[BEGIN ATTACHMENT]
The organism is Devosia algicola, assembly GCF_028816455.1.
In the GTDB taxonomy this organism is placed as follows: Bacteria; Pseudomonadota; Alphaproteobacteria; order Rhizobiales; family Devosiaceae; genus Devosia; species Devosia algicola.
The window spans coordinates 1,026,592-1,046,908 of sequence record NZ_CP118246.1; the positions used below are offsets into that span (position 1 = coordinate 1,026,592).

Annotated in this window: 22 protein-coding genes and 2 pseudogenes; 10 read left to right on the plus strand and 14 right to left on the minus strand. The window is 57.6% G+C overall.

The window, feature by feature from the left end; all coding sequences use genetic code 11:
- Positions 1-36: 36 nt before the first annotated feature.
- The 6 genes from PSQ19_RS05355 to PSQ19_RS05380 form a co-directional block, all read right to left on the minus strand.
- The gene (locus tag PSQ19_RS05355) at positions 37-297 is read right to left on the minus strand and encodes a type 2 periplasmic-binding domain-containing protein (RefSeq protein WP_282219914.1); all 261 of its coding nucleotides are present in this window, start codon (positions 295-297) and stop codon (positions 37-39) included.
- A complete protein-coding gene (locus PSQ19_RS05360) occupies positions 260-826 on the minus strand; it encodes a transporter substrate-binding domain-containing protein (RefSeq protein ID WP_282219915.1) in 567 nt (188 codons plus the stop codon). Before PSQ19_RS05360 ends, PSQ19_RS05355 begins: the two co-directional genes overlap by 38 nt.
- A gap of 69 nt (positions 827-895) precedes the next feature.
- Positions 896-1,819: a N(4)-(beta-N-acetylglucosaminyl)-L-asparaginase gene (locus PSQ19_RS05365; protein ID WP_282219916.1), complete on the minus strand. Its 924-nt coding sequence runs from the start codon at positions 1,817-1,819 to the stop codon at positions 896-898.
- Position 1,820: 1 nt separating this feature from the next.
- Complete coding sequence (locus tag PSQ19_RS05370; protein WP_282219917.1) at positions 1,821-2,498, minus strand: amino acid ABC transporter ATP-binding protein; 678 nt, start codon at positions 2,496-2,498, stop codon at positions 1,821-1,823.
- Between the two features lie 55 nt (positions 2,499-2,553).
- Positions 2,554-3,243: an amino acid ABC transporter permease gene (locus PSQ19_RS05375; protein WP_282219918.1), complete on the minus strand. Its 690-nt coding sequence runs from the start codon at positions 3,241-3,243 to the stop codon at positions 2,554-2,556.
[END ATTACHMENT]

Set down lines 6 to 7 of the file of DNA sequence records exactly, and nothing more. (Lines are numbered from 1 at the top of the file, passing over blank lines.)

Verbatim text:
- Positions 1-36: 36 nt before the first annotated feature.
- The 6 genes from PSQ19_RS05355 to PSQ19_RS05380 form a co-directional block, all read right to left on the minus strand.